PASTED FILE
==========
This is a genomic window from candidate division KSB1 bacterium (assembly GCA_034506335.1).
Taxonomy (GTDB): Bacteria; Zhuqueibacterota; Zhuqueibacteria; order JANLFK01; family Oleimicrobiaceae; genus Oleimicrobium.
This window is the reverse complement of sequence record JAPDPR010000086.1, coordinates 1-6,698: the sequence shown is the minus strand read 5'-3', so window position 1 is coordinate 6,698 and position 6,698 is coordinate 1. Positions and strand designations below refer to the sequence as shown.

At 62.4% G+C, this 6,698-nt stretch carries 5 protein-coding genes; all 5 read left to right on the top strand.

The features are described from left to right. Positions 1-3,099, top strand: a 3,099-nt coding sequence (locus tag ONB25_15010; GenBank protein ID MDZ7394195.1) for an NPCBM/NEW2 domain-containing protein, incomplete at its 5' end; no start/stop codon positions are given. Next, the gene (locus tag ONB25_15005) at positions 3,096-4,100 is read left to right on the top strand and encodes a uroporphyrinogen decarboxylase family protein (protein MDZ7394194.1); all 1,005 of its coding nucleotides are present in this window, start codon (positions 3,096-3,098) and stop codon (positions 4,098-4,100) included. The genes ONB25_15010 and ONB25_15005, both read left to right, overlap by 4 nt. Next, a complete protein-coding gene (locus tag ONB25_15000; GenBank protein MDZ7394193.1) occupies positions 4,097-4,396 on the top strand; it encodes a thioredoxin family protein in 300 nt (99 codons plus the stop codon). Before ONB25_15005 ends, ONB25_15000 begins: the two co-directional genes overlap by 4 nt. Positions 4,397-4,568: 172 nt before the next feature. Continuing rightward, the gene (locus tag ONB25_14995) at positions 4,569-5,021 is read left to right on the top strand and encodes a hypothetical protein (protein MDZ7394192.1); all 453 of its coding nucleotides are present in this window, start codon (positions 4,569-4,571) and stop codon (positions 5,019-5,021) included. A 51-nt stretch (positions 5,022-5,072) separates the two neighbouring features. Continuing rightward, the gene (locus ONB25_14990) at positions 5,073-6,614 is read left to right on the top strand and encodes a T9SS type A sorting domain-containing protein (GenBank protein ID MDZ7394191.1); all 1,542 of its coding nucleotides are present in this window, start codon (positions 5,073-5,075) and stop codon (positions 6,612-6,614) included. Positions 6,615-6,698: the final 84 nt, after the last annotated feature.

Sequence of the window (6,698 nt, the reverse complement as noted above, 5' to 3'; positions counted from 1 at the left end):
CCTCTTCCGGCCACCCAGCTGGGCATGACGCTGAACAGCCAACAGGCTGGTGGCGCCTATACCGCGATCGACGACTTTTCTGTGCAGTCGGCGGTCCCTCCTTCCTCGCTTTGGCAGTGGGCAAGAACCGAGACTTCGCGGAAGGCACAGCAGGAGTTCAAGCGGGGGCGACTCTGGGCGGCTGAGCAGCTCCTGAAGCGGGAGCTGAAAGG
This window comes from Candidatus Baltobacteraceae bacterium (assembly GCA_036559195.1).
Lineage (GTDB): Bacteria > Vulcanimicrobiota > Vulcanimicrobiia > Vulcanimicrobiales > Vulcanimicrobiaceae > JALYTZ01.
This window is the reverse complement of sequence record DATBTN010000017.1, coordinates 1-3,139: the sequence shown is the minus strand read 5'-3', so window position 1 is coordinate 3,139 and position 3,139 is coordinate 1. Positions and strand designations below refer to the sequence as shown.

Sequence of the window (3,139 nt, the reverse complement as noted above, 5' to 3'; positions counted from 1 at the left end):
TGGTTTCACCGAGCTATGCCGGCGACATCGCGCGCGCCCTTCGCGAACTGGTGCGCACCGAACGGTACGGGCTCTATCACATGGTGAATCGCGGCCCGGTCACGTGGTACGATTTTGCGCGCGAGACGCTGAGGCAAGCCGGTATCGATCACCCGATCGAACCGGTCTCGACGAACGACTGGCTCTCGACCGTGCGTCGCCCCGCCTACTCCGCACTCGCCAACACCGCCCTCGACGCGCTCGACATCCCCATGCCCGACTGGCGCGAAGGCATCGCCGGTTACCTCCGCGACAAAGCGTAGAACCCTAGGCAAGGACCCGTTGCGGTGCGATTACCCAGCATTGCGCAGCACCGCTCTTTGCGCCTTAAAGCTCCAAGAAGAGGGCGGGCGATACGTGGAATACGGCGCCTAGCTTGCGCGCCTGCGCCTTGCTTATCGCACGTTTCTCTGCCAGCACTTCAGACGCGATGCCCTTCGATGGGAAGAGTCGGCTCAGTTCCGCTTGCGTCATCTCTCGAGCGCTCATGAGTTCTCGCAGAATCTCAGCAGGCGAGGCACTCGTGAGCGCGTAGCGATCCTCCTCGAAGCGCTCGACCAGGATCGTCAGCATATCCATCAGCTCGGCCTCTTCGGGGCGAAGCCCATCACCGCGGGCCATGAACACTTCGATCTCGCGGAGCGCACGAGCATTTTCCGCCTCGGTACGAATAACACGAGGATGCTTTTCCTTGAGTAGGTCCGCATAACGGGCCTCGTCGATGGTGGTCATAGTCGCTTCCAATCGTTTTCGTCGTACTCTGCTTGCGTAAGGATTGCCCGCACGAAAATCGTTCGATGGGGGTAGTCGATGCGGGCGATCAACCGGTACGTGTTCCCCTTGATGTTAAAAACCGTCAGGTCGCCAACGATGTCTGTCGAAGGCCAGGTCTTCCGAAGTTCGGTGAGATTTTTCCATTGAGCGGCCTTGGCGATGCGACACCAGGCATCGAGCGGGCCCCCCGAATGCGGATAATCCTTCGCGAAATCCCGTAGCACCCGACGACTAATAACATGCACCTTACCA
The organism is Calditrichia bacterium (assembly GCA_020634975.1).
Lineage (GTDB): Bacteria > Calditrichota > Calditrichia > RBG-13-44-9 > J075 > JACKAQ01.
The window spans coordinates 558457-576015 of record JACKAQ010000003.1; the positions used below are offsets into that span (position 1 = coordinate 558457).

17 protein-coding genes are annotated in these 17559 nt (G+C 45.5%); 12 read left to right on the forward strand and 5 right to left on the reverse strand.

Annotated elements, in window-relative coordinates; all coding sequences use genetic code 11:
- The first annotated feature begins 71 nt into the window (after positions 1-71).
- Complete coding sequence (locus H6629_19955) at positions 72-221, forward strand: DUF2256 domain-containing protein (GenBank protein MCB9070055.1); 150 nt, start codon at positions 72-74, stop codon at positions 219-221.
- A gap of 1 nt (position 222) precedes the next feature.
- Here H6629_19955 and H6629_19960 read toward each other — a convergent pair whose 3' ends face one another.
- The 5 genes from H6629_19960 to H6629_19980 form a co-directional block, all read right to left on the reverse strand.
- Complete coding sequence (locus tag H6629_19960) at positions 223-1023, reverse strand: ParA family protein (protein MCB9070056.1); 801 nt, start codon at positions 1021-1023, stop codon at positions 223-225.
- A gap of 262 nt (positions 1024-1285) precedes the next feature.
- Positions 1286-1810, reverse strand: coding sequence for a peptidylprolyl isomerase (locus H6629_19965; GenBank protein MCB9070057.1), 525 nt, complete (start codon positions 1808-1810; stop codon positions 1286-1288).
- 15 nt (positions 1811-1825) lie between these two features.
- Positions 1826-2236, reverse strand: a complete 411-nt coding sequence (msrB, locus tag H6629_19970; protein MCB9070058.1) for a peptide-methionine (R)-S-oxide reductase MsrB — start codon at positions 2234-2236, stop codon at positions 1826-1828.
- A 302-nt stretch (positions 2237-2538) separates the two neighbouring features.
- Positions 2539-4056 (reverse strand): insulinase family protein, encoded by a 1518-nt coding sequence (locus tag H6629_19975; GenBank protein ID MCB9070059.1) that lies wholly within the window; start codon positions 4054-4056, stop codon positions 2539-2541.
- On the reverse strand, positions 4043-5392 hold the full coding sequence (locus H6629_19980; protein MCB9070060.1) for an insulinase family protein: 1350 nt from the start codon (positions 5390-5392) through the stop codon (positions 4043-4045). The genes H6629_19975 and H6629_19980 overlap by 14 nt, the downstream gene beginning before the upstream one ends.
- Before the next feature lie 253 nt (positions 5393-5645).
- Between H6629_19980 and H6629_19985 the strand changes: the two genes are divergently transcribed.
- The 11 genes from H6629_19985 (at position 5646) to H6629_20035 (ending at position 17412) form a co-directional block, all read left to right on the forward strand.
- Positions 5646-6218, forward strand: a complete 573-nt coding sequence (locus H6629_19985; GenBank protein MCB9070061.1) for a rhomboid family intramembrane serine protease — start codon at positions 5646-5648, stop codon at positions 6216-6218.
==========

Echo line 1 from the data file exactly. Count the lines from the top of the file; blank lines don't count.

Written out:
This is a genomic window from candidate division KSB1 bacterium (assembly GCA_034506335.1).